Today, Atlas Copco is a global industrial success story with four business areas:
Compressor Technique, Construction and Mining Technique, Industrial Technique and Rental Service. Headquartered in Stockholm, the company manufactures in 13 countries and employs more than 26,000 people.
Compressor Technique’s headquarters are situated near Antwerp, Belgium. Here it develops, manufactures, markets and distributes a range of products that include industrial and portable compressors, generators, air dryers, after-coolers and filters. Much of the rotating equipment uses SKF bearings.
“Compressed air is used in all kinds of industry for all kinds of usage,” explains Ludo Van Nederkassel, engineering manager for the Industrial Air division of Compressor Technique.
Compressor Technique is divided into five divisions: Airtec, which manufactures compressor elements and core components; ACT, which manufactures large compressors and turbo expanders, primarily for the process industry; Portable Air, mobile compressors and generators; the Industrial Air division, which produces large quantities of small and medium-sized industrial compressors used primarily to supply air as a power source; and Oil-free Air, which plays a key role in Atlas Copco’s environmental policies. “Oil-free air is certainly more environmentally friendly than the air from lubricated compressors, but the initial investments in oil-free compressors are higher,” says Hans De Rycke, engineering manager for the Oil-free Air division.
“Oil-free compressors are used where air quality is paramount, as in the food industry, electronics, pharmaceuticals, textiles, breweries, the automotive industry and several process applications,” he explains.
“Concern for the environment is a way of life at Atlas Copco,” adds Anil Hingorani, product-marketing manager for the Oil-free Air division. “It influences our business practices from product design through to the actual use of the air. The key issue that emerges is energy efficiency, since energy consumption is the major source of green house gases.”
Energy consumption accounts for up to 80 percent of the life cycle of compressed air equipment, and reducing energy consumption not only fits the company’s environmental policies, but it also suits the customer’s pocket. With reduction in energy consumption in mind, Atlas Copco has designed and built a wide range of industrial compressors, including oil-free compressors, with integrated variable speed drives (VSDs).
“Air demand fluctuates, and conventional compressor regulation systems waste a great deal of energy in trying to follow the changes in those demands,” explains Hingorani. “VSDs modify the speed of the motor and compressor so they follow these fluctuations in the most efficient way.” Independent tests have shown that in some cases, energy savings of as much as 35 percent are possible. As VSDs can provide air consumers with exactly the right amount of air, energy waste is dramatically reduced, benefiting not just the customer’s bottom line but the environment as well.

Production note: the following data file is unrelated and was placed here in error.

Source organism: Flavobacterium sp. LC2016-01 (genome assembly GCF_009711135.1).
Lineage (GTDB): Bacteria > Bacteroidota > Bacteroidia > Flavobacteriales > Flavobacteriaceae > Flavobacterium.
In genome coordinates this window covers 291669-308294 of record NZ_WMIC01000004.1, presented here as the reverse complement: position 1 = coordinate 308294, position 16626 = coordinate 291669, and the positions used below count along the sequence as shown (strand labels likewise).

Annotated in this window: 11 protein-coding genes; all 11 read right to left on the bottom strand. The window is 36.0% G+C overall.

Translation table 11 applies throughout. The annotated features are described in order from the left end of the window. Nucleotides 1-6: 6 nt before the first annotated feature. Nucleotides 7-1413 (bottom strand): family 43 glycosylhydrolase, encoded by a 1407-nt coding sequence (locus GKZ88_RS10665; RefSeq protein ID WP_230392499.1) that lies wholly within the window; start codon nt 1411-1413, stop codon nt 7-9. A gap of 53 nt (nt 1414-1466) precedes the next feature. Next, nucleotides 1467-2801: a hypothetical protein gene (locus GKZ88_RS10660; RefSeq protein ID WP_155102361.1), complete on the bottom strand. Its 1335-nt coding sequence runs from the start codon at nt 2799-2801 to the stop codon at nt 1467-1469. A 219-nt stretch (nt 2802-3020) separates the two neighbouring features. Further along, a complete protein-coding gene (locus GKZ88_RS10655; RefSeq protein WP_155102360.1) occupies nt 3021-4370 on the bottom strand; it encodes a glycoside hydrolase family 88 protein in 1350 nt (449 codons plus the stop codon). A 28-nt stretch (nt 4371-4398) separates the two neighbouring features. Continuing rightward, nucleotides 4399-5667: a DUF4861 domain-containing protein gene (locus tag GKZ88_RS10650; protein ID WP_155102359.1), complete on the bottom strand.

VSD speed can be regulated between 20 and 100 percent of maximum capacity; if a capacity below 20 percent is required, the compressor can simply be stopped and restarted, without negative effects on the system. “The amount of energy saved depends on the application,” explains Van Nederkassel, “But in every factory using compressed air, there will normally be a need for at least one VSD compressor.”
But it is not just with new products that Atlas Copco is going greener. Measures have been taken throughout the production processes to reduce environmental damage in areas such as noise pollution. Explains Van Nederkassel: “We’re working hard on minimising compressor operating noise at source.” Environmentally friendly practices such as these, combined with an environmental management system, have earned Atlas Copco Airpower in Belgium an ISO 14001 certificate.
In addition, the Antwerp plant recently inaugurated a EUR 6 million test facility, which will further accelerate the development of newer and more efficient designs.
The compression process generates a large amount of heat, which can also provide a valuable means of energy saving for Atlas Copco customers via energy recovery systems. “Rather than transferring this heat into the environment, it is recycled back into industrial environments in the form of hot water, which can be used in a number of ways – in heating systems, for example,” says Van Nederkassel.
Alternatively, a range of MD air dryers developed to operate with the Z range of compressors use heat generated during compression to dry the compressed air, eliminating the need for extra energy input to dry the air.
“We are also promoting our workplace air system,” adds Van Nederkassel. “For smaller workshop applications, these compressors can be positioned next to the point of consumption. This provides energy savings through leak reduction, less pressure drop and easier waste heat recovery.”
The Compressor Technique HQ employs more than 2,000 people and is the largest company in Belgium’s mechanical sector. The site in Antwerp has an area of more than 400,000 square metres. It is so big that, in a final nod to the environment, the company provides bicycles for its staff to get around.
a freelance journalist based in Paris
photo Atlas Copco